Infibeam: Rock-a-bye baby the e-commerce cradle rocks, but the bough breaks, it falls


The first ever move from an Indian e-commerce company to list on the stock exchange is in a “grave” position. Literally! High expectations are the mother of all disasters, which was why the “high-valuation” narrative was rejected by Indian retail investors. So, Infibeam Limited’s Initial Public Offering (IPO) turned in to a disappointment on the first day. It has time till March 23, 2016, to recover and may need the help of its bankers, SBI Capital and Elara Capital, to save the IPO. According to the data available with the BSE, out of the 12.5 million shares offered, only 5,58,586 shares were bid for on the first day. JustDial listed on May 20, 2013, and its IPO was oversubscribed 11.3 times. The shares offered were 17.5 million and the company's market cap was more than Rs 3,000 crore.

The rejection, of the company’s expected market cap of Rs 2,200 crore, sends a very strong message to other e-commerce companies. It signifies that listing in the Indian market based under current financial fundamentals, which is to acquire more customers and remain unprofitable, is unviable. However, one must remember that Infibeam was profitable last year. If things go bad, for the next couple of days, Infibeam may not be able to raise Rs 450 crore, through this IPO, under the current price band of Rs 360 to Rs 432, and will also not be able to dilute 20 per cent of its equity.

There are two possibilities that can emerge from this “undersubscribed” IPO scenario according to SEBI and the Companies Act.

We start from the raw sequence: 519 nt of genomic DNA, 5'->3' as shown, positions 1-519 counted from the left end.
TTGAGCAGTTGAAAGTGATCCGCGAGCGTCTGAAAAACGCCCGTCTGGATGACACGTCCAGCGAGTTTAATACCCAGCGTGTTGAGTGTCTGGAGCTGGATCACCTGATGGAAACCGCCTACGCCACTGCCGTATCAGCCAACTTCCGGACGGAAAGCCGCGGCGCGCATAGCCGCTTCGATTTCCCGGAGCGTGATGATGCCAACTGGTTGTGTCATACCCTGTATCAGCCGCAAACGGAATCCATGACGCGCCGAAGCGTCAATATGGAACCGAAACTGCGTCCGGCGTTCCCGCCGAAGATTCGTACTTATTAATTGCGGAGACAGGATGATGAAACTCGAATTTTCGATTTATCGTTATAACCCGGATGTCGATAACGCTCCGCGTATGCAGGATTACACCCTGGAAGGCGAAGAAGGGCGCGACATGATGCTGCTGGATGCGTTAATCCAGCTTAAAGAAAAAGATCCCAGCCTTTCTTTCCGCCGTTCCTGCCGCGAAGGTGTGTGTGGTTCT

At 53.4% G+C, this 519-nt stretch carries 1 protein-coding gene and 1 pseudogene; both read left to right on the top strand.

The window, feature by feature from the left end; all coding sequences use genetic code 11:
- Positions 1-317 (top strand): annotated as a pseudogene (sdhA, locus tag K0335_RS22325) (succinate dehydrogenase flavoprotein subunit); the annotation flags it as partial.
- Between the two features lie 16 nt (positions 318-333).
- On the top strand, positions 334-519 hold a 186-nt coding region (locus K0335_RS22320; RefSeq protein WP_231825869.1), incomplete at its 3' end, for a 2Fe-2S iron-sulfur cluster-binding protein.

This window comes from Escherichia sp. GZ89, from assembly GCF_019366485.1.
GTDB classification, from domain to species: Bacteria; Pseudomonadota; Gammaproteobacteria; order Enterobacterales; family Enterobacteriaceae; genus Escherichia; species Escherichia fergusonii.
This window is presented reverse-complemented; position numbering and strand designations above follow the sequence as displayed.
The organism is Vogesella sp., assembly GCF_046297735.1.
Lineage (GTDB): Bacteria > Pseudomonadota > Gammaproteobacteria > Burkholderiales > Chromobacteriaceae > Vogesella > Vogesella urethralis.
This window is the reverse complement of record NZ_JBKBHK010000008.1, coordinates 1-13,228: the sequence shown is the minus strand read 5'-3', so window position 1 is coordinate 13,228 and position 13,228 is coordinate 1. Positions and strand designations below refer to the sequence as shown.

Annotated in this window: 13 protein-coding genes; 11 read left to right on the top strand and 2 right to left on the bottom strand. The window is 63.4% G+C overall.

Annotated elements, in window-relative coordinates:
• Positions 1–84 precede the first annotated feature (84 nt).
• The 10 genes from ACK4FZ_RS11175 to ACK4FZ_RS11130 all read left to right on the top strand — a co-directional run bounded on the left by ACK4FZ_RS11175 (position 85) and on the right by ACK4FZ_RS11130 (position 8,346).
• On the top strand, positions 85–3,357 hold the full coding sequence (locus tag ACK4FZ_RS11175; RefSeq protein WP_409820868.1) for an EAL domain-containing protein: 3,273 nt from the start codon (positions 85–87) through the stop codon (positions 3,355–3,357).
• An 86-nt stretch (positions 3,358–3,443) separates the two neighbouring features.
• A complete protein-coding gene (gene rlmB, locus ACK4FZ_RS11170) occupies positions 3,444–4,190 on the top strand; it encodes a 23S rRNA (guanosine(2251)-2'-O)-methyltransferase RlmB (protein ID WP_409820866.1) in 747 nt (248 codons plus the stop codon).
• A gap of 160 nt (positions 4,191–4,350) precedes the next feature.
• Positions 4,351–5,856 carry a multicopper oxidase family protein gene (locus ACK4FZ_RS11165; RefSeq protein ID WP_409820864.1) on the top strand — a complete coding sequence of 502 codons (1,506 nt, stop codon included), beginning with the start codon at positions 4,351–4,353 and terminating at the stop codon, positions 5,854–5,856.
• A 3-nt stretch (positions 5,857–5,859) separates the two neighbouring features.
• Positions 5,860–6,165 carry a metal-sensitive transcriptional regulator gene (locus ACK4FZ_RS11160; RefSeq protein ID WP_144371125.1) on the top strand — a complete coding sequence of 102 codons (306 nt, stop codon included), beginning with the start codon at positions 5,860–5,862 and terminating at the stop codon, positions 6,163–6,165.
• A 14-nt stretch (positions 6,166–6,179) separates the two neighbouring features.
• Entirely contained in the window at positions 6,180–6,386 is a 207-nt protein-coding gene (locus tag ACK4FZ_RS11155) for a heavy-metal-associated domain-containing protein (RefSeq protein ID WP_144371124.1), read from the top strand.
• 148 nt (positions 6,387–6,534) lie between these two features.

• If the issue is a non-underwritten public issue: If the company does not receive the minimum subscription of 90 per cent, of the issued amount, on the date of the closure of the issue or if the subscription level falls below 90 per cent after the closure of issue because of cheques being returned, unpaid or withdrawal of applications, the company has to refund the entire subscription amount received. If the company does not pay the received amount, within eight days, then the directors of the company are liable to pay up with interest prescribed by SEBI.
  • If the company is underwritten: If the company does not receive minimum subscription of 90 per cent of the net offer to the public, including finding underwriters, within 60 days from the date of closure of the issue, then the company has to refund the entire subscription amount received.

Based on these two issues, it is very clear that Infibeam has to reconsider listing again under a realistic price. “It is a good test for e-commerce companies. They have to re-think their valuations,” says Sanchit Vir Gogia, Chief Analyst and CEO of Greyhound Research. YourStory has raised pertinent points, earlier, on why the Indian stock-market is still a decade away from accepting e-commerce businesses at high valuations and operating on dismal financial fundamentals.

Why did it IPO?

  • Since the company had not raised any foreign venture capital money, it bet big on going IPO to survive competition from Amazon India, Flipkart, and Snapdeal. Vishal Mehta, Managing Director of Infibeam, intended to pump in all the proceeds from the IPO in to building this business, which has two business models. Currently, around 29 per cent of its revenues come from its B2B business, which is building e-commerce portals for merchants and managing them. Although this business is profitable, it cannot command the same valuation numbers of a consumer business. Therefore, the consumer business was something that Infibeam wanted to bet on and therefore valued the IPO on that premise. Sadly, retail investors rejected this IPO, so far, clearly because e-commerce is a loss-making business.